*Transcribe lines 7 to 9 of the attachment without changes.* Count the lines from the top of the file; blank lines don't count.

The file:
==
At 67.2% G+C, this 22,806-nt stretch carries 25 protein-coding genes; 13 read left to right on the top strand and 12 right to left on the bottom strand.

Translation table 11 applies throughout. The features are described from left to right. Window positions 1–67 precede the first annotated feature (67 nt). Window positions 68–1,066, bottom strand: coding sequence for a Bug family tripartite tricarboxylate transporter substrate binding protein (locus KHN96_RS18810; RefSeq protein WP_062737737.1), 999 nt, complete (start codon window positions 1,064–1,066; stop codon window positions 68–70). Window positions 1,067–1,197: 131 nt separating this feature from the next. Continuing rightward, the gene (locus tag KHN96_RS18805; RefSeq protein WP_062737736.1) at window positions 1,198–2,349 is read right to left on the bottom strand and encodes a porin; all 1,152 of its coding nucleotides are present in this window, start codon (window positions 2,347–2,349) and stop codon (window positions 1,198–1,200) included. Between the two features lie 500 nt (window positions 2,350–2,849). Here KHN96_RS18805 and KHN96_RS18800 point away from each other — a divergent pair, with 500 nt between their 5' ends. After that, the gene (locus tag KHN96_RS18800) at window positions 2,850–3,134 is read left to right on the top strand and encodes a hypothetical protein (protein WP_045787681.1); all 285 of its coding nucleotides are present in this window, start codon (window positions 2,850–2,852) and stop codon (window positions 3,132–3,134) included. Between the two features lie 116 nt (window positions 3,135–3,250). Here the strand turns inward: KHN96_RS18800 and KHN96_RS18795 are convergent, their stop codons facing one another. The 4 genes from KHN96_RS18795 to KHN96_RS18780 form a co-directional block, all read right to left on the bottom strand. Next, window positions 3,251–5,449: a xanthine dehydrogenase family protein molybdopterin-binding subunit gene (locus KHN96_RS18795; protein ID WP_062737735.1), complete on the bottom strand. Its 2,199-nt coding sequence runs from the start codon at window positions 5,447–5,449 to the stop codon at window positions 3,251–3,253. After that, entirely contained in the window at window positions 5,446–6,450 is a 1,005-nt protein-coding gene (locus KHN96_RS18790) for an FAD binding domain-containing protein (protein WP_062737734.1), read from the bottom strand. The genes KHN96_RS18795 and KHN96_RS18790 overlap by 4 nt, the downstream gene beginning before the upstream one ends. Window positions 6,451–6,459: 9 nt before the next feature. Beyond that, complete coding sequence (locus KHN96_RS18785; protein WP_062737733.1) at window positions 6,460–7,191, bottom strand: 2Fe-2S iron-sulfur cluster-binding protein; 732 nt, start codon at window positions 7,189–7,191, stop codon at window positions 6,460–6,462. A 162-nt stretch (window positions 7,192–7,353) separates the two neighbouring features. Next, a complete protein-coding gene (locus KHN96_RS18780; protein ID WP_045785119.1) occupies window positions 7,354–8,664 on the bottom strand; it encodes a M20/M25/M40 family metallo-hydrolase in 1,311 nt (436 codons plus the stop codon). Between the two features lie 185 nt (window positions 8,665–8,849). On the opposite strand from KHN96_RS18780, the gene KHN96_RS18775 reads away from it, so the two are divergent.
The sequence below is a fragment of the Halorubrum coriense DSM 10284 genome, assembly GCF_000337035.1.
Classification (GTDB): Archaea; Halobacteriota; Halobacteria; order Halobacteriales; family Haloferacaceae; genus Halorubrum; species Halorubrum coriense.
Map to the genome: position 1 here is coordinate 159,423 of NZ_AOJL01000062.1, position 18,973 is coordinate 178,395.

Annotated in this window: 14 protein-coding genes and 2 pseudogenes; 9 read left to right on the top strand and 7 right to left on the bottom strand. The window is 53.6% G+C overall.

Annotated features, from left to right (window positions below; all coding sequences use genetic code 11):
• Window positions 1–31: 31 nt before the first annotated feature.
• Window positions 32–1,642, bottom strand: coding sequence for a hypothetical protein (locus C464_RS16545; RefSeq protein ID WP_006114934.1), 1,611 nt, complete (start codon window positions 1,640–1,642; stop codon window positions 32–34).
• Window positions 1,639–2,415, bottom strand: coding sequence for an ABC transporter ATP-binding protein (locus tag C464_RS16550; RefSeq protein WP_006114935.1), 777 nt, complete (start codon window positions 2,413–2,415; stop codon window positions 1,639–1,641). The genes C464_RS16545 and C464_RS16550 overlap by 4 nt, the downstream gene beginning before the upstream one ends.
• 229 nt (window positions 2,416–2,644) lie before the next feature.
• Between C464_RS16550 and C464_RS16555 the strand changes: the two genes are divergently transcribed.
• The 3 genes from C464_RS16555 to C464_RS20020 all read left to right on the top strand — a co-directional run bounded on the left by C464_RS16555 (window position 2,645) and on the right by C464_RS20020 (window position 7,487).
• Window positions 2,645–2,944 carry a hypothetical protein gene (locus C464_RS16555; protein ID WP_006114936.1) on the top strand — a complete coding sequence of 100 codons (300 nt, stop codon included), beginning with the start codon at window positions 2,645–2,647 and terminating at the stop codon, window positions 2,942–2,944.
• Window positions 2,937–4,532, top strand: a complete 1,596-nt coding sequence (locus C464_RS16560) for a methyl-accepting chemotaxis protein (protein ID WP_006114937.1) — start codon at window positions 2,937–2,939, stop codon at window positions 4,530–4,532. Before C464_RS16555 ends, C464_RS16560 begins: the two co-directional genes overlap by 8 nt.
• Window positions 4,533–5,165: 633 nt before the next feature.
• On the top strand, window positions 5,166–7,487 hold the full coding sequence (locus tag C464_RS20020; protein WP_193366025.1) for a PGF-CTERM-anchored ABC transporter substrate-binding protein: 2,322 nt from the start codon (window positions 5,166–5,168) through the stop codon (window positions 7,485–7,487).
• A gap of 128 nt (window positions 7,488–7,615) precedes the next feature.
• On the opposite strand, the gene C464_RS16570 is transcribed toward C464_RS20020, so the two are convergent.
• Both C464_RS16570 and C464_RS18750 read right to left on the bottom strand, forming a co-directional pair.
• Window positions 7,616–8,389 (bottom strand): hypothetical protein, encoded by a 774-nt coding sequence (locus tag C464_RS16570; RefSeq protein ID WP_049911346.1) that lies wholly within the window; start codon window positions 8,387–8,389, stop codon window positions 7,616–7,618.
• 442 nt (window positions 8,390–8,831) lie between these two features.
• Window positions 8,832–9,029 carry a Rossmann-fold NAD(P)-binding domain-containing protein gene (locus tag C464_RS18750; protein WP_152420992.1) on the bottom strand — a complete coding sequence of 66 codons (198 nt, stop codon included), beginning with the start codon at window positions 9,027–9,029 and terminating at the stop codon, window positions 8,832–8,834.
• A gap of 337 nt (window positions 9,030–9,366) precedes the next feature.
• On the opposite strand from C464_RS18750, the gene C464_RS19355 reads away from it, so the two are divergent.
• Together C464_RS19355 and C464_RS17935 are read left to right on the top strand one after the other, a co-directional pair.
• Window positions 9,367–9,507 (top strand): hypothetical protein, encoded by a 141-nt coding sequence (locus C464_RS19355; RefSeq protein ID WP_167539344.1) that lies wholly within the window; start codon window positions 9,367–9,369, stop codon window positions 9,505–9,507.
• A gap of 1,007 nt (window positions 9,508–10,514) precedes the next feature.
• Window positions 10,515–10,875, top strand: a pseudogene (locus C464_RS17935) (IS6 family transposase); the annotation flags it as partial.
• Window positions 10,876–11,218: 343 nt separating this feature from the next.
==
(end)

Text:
Annotated features, from left to right (window positions below; all coding sequences use genetic code 11):
• Window positions 1–31: 31 nt before the first annotated feature.
• Window positions 32–1,642, bottom strand: coding sequence for a hypothetical protein (locus C464_RS16545; RefSeq protein ID WP_006114934.1), 1,611 nt, complete (start codon window positions 1,640–1,642; stop codon window positions 32–34).